• Carol – you are so spot on.
    Personally, I, and based on having an MSc. degree way before I looked at risk, have attended a risk management training course to understand the use of mathematics, statistics and Monte Carlo simulation (which in my mind is as important a tool for a risk manager as a screwdriver is to a carpenter). There was no degree or recognized certificate behind that.
    Hiring educated risk management may seem to be a good idea – for those specific “operational” risk positions there are (insurance, credit risk, ….) . Beyond those, it de facto is sustains the concept of risk risk management in a silo – which leads to executives believe “risks are catered for, I don’t have to bother with that myself” – which is dead wrong.
    Instead – in an ideal world, I would incorporate risk management – including Monte Carlo simulation – into business degrees to drive that everyone aspiring to lead anything will know why and how to execute intelligent risk taking as a part of their way of doing business. A company can only truly leverage the benefits of risk perspectives if they move away from risk aversity and -controls and deploy a systematic fact based intelligent risk taking approach.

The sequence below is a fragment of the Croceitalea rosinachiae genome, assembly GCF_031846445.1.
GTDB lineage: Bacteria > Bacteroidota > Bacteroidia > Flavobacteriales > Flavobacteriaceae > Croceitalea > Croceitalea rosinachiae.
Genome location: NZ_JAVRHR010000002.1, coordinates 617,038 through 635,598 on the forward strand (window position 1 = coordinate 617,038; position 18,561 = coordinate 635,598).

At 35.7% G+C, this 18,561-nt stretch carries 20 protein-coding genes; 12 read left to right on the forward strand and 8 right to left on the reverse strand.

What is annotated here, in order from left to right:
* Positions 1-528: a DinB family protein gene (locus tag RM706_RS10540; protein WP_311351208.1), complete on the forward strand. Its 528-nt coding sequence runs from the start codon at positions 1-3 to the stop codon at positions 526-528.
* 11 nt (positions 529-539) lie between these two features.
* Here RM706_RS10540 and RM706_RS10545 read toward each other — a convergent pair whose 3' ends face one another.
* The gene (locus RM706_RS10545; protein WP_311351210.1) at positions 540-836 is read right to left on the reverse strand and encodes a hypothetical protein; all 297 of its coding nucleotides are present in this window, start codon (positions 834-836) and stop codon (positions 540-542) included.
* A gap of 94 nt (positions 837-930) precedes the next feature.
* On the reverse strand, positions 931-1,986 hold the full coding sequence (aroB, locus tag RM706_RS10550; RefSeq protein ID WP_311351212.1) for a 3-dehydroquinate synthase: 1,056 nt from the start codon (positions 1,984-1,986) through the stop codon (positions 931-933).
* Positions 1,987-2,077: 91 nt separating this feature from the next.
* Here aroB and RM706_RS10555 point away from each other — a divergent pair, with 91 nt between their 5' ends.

We may believe we currently live in a VUCA (volatile, unpredictable, complex and ambiguous) world. Sorry, that will only get worse – faster and faster. 20 years from now, todays business conditions will be fondly regarded as “easy days”. In this future, those who effectively leverage intelligent risk taking will prosper, and those that do not will perish like the managerial dinosaurs they’ve become.
    SO – Embed risk management in other educations, do not silo the education of risk management. Universities of the world, I challenge you to do this well.

    • Risk mgmt. should be better incorporated into business degrees, I agree. Getting universities to acknowledge this, much less take action, is not easy. For example, a few years ago, I reached out to professors from my master’s program at Florida State to urge them to focus more on ERM instead of insurable risks. Sadly, it all fell on deaf ears. I have yet to see any of the leading academic programs in ERM mention risk taking like you do – they stay focused on the negative! I’m concerned today’s graduates are going to have a steep learning curve.

  • Your write up is encouraging. I am into Quality,Environment and Risk Engineering practice. Thank you.